The Importance of Holiday Famly Traditions
No matter what age we are, traditions of holidays past and present give us something all to enjoy and look forward to. Every family has its own favorite holiday rituals, from simple things like making specific cookie recipes and hanging decorations from Christmases of the past, to having elaborate family reunions. If you have young children, make sure to share your treasured holiday memories, and create new ones of your own with them. Instill these important family values early so that they will grow up honoring them naturally. It’s more than just opening presents or putting up a Menorah or Christmas tree. The spirit of the holidays includes being together for quality time, as a family, in whatever way possible. Whether it’s going out to movies as a group, chatting over the phone or internet, taking a day trip somewhere, or having a family pizza party; togetherness like this is the fiber that builds a family stronger.
If your family is hurried, full of everyday multi-tasking responsibilities like mine was, it may take a little teamwork to carry on traditions among the chaos. For example, during my junior year of high school, both my parents were really busy with a sick family member nearby. They weren’t home much, as they traveled the long distance to her nursing home on weekends. Neither of them had the time to get a Christmas tree, nor did they have any energy left after work to bother decorating one. So, taking matters into my own hands was the answer.
While my parents were gone on Christmas Eve, I drove my car to a lot full of Christmas trees. Never having done this before, it was a bit confusing on how to tie the tree on the top of the car, as the kid that helped me didn’t really know how to do it either. Somehow, we got it up there, and I drove home. To my horror, the tree was sliding onto the roof of my car, so the answer to this problem was to speed up. The wind pushed it back as I zoomed the mercifully short distance home, then lugged the tree inside, and stuck it in a stand. It wasn’t the fanciest tree on the lot but who cared, it was a tree. And, since it was Christmas Eve, it was half price, to boot. By the time my parents came home, I had it up and decorated. It brought a smile to both of their faces, during a time that had been anything but happy for them. Despite adversity and misfortune, we had a good Christmas together, watching celebrations on TV and opening presents. Traditions continued, and now it’s easy to look back and laugh at that tree, sliding down the windshield, and the fun we all had together.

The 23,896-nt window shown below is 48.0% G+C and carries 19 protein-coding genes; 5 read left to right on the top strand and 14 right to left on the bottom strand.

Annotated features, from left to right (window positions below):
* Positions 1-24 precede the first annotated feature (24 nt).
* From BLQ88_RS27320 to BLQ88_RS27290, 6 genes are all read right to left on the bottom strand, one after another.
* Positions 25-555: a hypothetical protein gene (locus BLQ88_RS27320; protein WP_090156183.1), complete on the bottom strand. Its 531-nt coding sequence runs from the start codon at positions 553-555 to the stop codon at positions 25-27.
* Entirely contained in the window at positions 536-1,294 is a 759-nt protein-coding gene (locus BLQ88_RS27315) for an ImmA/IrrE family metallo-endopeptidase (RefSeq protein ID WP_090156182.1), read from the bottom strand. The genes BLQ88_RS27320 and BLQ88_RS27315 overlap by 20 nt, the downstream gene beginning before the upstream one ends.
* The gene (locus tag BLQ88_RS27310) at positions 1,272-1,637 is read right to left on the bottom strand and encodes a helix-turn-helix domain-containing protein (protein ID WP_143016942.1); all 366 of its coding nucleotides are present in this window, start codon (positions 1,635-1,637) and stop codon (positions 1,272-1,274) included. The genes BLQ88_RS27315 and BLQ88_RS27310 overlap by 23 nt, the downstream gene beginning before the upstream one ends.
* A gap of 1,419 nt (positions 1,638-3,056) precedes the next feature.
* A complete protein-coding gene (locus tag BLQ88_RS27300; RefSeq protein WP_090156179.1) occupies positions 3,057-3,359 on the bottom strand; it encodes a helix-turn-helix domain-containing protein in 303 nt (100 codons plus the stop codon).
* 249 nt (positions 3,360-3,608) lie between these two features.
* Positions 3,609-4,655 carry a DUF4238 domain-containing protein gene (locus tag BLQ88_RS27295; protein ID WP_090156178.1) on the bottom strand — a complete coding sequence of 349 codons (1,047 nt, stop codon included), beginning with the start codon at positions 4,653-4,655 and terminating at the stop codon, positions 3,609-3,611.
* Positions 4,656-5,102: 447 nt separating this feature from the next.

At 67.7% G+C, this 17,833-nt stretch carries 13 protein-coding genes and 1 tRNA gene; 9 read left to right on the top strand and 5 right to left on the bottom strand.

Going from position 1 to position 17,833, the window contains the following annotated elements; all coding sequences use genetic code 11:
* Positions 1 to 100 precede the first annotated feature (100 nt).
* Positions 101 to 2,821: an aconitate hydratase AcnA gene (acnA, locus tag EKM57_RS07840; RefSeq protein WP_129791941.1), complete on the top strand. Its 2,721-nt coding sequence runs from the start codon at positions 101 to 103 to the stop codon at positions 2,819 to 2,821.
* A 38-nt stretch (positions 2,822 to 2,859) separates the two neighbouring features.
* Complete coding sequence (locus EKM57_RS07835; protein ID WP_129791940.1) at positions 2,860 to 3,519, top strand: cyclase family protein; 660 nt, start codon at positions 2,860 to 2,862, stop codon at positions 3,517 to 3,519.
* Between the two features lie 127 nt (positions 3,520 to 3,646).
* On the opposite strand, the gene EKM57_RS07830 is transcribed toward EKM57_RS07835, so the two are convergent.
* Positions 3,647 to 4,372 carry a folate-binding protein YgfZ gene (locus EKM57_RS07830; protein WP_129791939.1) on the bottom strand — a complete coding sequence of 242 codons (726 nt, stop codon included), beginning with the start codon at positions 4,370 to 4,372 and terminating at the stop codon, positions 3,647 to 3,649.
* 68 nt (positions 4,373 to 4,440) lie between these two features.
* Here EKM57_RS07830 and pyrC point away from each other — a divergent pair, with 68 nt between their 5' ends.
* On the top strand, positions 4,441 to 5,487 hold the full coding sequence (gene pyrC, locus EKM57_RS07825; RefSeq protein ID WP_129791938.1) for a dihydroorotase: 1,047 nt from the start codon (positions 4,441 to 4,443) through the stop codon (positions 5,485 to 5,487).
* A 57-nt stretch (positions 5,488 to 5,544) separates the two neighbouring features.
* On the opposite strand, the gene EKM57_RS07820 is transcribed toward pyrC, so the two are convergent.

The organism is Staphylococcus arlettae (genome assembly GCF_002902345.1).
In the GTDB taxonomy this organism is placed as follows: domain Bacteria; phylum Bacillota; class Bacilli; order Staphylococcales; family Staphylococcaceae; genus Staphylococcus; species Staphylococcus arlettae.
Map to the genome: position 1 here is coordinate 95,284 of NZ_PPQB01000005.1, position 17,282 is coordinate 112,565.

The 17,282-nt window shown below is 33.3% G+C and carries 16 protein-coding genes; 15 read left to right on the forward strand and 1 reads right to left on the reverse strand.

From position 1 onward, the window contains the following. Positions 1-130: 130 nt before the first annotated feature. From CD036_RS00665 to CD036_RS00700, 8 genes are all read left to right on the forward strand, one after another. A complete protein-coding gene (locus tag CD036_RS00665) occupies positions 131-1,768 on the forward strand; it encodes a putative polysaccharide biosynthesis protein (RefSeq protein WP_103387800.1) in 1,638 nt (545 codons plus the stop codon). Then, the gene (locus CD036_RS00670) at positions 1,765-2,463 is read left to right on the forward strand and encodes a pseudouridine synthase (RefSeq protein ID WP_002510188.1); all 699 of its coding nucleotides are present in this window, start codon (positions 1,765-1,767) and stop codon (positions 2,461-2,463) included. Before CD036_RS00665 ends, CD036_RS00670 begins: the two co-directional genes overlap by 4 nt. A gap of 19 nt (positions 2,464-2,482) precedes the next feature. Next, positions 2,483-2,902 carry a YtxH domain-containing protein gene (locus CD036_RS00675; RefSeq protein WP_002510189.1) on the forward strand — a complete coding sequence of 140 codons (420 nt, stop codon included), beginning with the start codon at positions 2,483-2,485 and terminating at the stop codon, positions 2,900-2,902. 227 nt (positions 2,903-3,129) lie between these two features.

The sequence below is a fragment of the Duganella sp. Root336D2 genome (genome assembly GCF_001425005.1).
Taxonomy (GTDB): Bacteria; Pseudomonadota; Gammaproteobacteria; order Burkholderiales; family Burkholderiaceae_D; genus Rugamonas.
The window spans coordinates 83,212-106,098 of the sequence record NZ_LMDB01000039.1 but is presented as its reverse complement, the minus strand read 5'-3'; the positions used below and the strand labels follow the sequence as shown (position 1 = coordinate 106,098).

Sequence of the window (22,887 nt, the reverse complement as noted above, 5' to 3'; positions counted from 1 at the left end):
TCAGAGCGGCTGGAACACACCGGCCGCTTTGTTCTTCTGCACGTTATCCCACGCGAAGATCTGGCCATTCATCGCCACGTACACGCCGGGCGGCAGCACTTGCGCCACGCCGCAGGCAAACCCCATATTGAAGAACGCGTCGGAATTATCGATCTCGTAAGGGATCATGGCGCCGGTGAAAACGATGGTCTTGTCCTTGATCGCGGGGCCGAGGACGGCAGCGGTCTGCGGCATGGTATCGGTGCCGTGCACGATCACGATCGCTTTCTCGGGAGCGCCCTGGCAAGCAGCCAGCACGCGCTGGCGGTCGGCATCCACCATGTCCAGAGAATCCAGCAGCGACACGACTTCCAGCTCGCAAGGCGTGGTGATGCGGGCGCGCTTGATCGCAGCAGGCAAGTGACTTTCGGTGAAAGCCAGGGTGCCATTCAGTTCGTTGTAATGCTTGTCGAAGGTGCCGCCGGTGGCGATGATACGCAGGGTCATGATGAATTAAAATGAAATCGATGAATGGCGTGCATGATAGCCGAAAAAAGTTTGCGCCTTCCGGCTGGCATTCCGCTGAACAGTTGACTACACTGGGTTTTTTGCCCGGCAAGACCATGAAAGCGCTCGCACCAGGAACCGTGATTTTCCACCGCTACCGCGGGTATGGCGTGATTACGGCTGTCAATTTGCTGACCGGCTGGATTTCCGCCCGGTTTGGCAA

As times and situations change, so do some traditions. Our family is spread out around the country now, so we don’t see eachother as much as we did in the past. For the last few years, this has meant sending care packages and gifts, phone calls and cards. Every year I send my parents a new calendar with photos of my artwork or pets, and every year mom sends me homemade cards and dad sends me books. We have fun chatting on the phone during Christmas, Thanksgiving and New Year. It’s not the same as being together, but when finances prevent us seeing one another, it’s the best we can do for now, and that’s OK.
We only have one life, and one family. Let the holidays heal petty arguments and disagreements and remember that we only have so many holidays in each of our lives. This isn’t being morbid, it’s a reality that becomes more and more evident the older we all get. Having lost three important family members in the last year, traditions help the rest of us survive and keep going. We have a camaraderie that was built on our lifelong devotion and caring for one another. It hasn’t always been easy, and there were tough years here and there. Still, with integrity, tradition and love; we live our lives to the fullest, no matter what comes our way.
Tags: Family , Children , Parenting , Holiday
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